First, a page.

The reasons for this dismal state of affairs stem from poor division of the corporations. The East and North Corporations ended up inheriting most of the old Municipal Corporation’s debt of Rupees 1831 crores. In addition to this, the jurisdiction of the East Corporation included 30 unauthorised colonies from which property tax could not readily be collected. In comparison, the areas coming under the purview of the North Corporation includes many of Delhi’s five star hotels and office buildings, thus making property tax a large source of its revenue. The division was unsuccessful as certain corporations were better off than others, creating unequal channels for growth.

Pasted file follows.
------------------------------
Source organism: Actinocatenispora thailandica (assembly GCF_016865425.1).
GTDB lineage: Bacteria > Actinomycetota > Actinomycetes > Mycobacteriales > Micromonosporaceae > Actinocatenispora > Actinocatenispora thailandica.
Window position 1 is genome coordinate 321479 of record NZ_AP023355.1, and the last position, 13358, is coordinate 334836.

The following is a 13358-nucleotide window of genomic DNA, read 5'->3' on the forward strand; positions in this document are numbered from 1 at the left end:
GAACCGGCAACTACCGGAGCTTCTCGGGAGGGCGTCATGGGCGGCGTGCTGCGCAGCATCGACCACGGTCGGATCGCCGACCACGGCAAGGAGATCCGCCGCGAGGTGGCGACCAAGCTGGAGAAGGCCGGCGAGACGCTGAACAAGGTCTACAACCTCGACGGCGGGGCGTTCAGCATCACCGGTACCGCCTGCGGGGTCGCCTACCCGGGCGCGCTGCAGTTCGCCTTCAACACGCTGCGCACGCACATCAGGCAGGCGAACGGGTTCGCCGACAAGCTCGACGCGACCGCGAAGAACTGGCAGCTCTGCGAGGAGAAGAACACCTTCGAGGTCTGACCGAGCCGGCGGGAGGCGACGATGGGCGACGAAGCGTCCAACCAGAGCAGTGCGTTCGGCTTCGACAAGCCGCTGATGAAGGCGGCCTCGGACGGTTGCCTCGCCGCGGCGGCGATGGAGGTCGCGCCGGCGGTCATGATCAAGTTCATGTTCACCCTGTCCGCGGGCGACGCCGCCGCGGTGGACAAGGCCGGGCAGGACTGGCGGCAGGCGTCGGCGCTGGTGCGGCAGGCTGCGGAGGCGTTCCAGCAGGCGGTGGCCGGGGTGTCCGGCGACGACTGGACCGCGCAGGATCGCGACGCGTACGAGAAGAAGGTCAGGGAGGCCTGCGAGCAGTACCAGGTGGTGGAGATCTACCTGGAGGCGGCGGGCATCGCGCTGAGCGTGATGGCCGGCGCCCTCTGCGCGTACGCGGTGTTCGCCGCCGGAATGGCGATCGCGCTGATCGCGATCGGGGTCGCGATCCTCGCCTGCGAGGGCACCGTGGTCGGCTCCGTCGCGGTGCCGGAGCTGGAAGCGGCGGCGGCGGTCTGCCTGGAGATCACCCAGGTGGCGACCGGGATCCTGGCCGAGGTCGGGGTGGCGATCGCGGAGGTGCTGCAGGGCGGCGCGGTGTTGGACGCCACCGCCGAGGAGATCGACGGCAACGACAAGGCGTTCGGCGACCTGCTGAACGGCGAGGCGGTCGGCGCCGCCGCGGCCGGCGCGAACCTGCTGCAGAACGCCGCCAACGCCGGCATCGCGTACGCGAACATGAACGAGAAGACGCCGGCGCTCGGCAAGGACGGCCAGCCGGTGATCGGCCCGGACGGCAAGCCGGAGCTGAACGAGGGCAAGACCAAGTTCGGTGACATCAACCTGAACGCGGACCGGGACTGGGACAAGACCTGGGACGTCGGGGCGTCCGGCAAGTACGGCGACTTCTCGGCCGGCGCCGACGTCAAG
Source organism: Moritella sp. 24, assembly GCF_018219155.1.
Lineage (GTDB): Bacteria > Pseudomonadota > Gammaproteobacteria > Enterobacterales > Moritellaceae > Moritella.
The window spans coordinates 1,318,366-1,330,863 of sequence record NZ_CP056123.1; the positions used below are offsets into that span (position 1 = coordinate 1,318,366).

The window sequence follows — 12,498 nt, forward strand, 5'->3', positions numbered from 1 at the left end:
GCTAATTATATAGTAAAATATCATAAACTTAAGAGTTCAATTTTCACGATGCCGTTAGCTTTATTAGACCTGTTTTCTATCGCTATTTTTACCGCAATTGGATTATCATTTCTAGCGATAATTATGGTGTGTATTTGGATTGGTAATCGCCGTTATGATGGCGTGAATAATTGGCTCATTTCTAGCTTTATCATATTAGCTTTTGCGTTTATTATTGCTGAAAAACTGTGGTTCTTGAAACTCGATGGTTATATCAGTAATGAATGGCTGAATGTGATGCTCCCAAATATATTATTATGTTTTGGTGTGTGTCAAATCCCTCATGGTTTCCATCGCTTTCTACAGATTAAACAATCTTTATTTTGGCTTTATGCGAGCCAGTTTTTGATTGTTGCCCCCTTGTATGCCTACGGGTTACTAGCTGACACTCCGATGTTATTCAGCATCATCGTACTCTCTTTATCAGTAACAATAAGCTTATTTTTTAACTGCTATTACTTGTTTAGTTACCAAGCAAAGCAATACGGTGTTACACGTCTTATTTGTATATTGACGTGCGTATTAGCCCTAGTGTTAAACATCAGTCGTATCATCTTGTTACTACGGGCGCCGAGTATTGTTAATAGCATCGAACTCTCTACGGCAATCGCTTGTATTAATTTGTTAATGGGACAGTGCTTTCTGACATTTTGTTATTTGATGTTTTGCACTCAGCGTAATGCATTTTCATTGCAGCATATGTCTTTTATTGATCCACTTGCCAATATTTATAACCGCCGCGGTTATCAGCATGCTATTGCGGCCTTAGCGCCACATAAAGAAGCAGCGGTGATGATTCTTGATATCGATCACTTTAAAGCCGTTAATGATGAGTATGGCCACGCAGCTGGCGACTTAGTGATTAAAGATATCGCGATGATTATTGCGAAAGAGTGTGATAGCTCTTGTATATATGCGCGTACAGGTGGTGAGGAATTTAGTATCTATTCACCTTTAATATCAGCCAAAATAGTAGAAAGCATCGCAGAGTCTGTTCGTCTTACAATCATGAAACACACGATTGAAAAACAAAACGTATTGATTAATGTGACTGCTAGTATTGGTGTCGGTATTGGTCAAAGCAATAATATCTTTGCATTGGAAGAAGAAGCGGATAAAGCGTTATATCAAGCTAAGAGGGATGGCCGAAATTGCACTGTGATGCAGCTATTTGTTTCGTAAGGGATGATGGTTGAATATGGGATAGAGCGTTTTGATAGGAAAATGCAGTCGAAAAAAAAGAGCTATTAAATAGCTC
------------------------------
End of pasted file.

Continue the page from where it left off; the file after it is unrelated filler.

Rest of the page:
If Delhi was a lesson in what mistakes to avoid, London is more a case study of best practices. Greater London, or the total urban area of London, is divided into 32 administrative areas or boroughs. Each borough is governed by a council that is responsible for carrying out various civic amenities within their jurisdiction. Each borough is further divided into electoral wards that are used to elect councillors for that borough council. The boroughs are tied together by a strategic regional authority known as the Greater London Authority (GLA), which is responsible for tasks like policing, economic development and emergency planning.